When asked if EA would go so far as to consider removing the possibility of spending real money on FIFA’s loot boxes, Bruzzo said “this is a choice I should be allowed to make”, revealing eight out of ten FIFA players do not spend money at all.

In January 2019, EA announced plans to halt sales of FIFA points in Belgium following government pressure on loot boxes.

In April 2018, the Dutch Gaming Authority declared FIFA Ultimate Team’s loot boxes in violation of the Dutch Gaming and Gaming Act. On 15 October 2020, the City Court upheld the Hague’s decision in The Hague. EA appealed the district court’s ruling, and NGA’s decision is suspended through the appeal process.

In the UK, loot boxes for video games are not currently classified as games, but the government is investigating to see if the law should be applied to them. In December 2019, the Department of Digital, Culture, Media and Sport launched a review of loot boxes along with a broader review of the Gambling Act 2005 and in June 2020 announced a public call for evidence. The government commissioned Abertay University to assess this evidence, and the hope is that a report will be issued before the end of this year. In that case, the government can act at some point in 2022.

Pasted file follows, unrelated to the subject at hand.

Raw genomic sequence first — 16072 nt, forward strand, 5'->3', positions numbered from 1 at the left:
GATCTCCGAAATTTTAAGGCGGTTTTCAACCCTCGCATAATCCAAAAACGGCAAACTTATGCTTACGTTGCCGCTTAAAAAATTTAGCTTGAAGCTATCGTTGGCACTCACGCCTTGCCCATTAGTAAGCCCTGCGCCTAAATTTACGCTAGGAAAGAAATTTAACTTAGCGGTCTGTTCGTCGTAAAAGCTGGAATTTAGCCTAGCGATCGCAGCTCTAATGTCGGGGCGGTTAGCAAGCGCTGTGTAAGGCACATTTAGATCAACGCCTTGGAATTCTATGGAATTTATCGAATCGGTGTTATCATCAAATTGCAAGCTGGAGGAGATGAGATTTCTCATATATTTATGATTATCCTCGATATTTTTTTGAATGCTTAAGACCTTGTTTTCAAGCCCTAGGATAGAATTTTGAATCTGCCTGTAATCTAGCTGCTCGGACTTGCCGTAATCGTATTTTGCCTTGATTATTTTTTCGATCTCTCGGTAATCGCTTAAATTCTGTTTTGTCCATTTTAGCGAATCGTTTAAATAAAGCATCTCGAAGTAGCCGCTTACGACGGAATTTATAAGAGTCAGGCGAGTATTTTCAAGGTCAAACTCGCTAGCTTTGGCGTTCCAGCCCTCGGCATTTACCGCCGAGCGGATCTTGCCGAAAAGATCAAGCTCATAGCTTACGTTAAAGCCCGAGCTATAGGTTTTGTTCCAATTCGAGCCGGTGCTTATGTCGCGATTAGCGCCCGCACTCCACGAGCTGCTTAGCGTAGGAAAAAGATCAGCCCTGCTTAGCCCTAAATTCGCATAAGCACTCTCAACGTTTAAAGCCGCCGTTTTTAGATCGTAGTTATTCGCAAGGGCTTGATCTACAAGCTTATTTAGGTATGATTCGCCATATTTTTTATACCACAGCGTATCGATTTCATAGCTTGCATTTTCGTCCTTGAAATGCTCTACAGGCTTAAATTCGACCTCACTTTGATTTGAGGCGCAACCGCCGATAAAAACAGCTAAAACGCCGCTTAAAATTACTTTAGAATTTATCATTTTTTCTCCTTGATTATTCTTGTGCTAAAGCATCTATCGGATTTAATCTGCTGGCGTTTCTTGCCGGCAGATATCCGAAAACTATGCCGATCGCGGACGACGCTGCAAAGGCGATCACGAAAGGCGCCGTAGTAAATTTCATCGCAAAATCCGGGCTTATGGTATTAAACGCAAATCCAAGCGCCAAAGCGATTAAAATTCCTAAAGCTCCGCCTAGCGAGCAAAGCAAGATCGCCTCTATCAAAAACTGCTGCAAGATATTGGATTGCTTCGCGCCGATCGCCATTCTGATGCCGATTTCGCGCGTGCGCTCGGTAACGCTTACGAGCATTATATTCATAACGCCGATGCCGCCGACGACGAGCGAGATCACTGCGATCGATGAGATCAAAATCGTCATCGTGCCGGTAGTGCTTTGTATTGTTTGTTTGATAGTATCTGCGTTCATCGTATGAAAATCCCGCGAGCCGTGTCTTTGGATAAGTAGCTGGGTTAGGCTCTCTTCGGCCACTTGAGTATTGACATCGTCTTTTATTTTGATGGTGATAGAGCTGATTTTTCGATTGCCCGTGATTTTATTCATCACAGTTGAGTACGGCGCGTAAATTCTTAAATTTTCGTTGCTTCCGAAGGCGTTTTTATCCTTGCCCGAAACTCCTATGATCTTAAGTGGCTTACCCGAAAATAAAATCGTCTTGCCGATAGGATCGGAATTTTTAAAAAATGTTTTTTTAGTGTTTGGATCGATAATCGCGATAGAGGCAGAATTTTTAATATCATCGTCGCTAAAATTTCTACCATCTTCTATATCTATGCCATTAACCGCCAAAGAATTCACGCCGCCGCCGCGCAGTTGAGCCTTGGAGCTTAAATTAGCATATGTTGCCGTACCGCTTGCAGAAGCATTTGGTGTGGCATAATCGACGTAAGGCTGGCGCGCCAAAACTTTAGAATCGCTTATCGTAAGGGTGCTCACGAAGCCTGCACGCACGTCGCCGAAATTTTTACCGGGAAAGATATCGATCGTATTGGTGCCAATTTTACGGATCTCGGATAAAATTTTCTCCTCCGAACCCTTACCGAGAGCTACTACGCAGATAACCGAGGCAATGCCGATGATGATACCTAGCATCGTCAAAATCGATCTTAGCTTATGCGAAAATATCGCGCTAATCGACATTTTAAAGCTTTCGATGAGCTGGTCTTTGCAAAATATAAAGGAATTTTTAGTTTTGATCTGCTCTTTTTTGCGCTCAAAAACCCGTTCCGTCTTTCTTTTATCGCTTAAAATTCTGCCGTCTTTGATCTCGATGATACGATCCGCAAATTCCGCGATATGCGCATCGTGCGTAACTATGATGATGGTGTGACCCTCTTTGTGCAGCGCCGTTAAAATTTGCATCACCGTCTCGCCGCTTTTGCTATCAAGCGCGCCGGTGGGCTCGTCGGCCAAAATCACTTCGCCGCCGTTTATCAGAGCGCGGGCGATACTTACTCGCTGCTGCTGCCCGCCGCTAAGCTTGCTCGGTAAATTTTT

Although EA maintains that Ultimate Team’s loot boxes do not constitute gambling, the company acknowledged in a recent regulatory financial document that a change in the law could significantly affect its business.

Bruzzo said EA will cooperate with the UK government if it comes down hard on theft cases.

“We are ready,” he said. “We are already at the table. We continue to bring actions all the time. We are coming with more. We are ready.”

But Bruzzo insisted that EA will continue to make money on Ultimate Team in much the same way it does now.

“I do not see that changing,” he said. “I think the players are clearly responding to the fun they have with ongoing content being distributed in the game. I think we will continue to do that.”

Piers Harding-Rolls, research director, Games at Ampere Analysis, told Eurogamer that if loot boxes fall under gaming law in the UK, there will be “significant consequences” for the company.